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Consonants and vowels John Goldsmith

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  • Consonants and vowelsJohn Goldsmith

  • Kinds of phoneticsTranscribing: descriptive phonetics? transcriptional phonetics? No standard name.Articulatory phoneticsAcoustic phoneticsPerceptual phonetics (Psychology)Computational phonetics (CS)

  • Articulatory apparatus

  • Some (not so happy) assumptions generally made to do transcriptionsThere is a (1-dimensional) sequence of units that define or characterize the utterance rather than 2 or more parallel streams. We think of the articulators as being a single instrument rather than as an orchestra. We can slice the utterances into pieces vertically, in time, and ignore most differences in duration. Sounds follow one another, and thats it: there is no packing of them into groups.

  • Sounds of EnglishConsonants: first, the stops:b as in bat, sob, cubbyd as in date, hid, adog as in gas, lag, raggedp as in pet, tap, repeatt as in tap, pet, attackk as in king, pick, picking

    When we need to emphasizethat we are using a phonetic transcription, we put squarebrackets [b] around the symbols.

  • More consonants: fricativesf as in fail, lifev as in veil, live as in thin, wrath as in this, bathes as in soft, missz as in zoo, as (American) or (IPA) as in shame, mash (American) or (IPA)as in triage, garage, azure, h as in help, vehicular

  • affricates (American) or t (IPA) as in cheap, hatch (American) or (IPA) as in jump, hedge

  • nasal consonantsm as in map, himn as in knot, tin (alveolar POA) as in canyon as in sing, gingham, dinghy

  • Liquidsl as in large, gullr as in red, jar

  • glides and semi-consonantsy (American) or j (IPA) as in boy, yelloww as in wall, cow

  • 6 stops2 affricates9 fricatives4 nasals2 liquids2 glides

  • Short vowelsFront: I as in bit as in bet as in batBackas in put as in putt as in boughta or as in Mott, ma, spot schwa as in about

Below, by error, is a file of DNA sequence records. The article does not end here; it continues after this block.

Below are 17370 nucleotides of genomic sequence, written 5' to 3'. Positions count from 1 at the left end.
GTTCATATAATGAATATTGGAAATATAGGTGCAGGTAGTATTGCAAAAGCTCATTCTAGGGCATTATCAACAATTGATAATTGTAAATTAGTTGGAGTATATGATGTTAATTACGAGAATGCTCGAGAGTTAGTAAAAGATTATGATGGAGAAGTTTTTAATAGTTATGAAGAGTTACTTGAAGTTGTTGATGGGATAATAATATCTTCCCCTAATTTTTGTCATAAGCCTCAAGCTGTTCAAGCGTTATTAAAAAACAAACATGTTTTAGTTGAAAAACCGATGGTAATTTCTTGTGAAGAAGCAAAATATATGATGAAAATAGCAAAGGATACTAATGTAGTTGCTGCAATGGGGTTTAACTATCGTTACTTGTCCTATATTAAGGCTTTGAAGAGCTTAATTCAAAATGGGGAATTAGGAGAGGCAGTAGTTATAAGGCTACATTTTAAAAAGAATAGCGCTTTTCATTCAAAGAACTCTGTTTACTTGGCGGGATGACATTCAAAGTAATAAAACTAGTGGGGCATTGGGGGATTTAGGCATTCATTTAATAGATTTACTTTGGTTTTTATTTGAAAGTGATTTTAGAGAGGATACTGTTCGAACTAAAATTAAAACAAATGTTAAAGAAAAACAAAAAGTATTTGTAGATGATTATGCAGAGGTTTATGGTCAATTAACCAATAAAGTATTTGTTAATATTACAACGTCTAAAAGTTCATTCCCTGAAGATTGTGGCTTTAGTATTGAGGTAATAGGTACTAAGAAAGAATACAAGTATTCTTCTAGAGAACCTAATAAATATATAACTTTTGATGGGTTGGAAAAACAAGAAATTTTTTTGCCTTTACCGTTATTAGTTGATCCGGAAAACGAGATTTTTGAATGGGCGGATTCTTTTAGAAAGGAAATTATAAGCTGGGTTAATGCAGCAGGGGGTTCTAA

• Long vowelsiyor i as in beeteyor ej as in baitay as in biteoy as in boyuw or u as in bootow as in boataw as how

  • Review where weve beenWeve listened to the sounds of our English, and assigned a set of symbols to them.We abstracted away from pitch, loudness, and duration.We hope to better understanding our languages sounds by analyzing them as being composed of a sequence of identifiable sounds, each of which occurs frequently in words of the language.

  • Frequently? If a sound occurs in just 2 or 3 words, we dont take it seriously (glottal stop, velar fricative)We do this against the background knowledge that the inventory of sounds in English is not necessary as human languages go: they are what they are against a much wider backdrop of possible linguistic sounds.

  • We also attempt to physically characterize these sounds: acoustically and articulatorily. Consonants are easier to characterize articulatorily, vowels acoustically.We are particularly interested in those ways in which the English of Speaker 1 is different from the English of Speaker 2: again, working against the background knowledge of variation.

  • We also characterize differences of sounds across sound contexts: we say, notice the different sound that occurs in front of a voiceless consonant in height. Looking ahead to phonology, we will attempt to get a handle on variation in sounds in two ways:Two sounds are similar if (roughly) we can characterize one of them as a variant of the other used in a particular context (under the influence of that context, so to speak)Two sounds are distinct (hence, different) if two distinct words differ only with regard to these two sounds, in otherwise identical positions

  • We try to characterize the inventory of sounds in a language, knowing that that language chose one set of sounds when a vast range of other possibilities might have been chosen.

  • SymbolsWe assign symbols to these sounds; in addition, we want to characterize them as best we can articulatorily and acoustically.Sounds can be divided into two major groups, consonants and vowels; or set along a continuum known as the sonority hierarchy:

  • Sonority hierarchyVowelsGlidesLiquidsNasalsObstruents: FricativesAffricatesStops

  • ConsonantsConsonants = obstruents + sonorantsObstruents: (oral) stops, affricates, and fricativesSonorants: nasals and liquids (l,r)

  • Consonants have a point of articulationThe crucial points of articulation for English consonants are:LabialLabio-dentalDentalAlveolar: at the alveolar ridge, behind the teethPost-alveolar/palato-alveolar/alveopalatal: multiple names for the same thingRetroflex (r only)Palatal (y, )VelarLaryngeal

  • Obstruents:6 stops9 fricatives2 affricatesNasals (4)2 other sonorants (what are they?)2 glides

  • VowelsVowels are harder to characterize articulatorily, but we try!The fact that its harder is reflected in the fact that there is more than one way in which its done. IPA is one way; American is another.

  • IPA

  • Two systems side by side

  • A phonetic chart based on the first two formants

  • From:

  • /i/ green/ae/ hat/u/ bootgraphics thanks to Kevin Russell, Univ of Manitoba

  • Hi /haj/we were away a year agoFORMANTS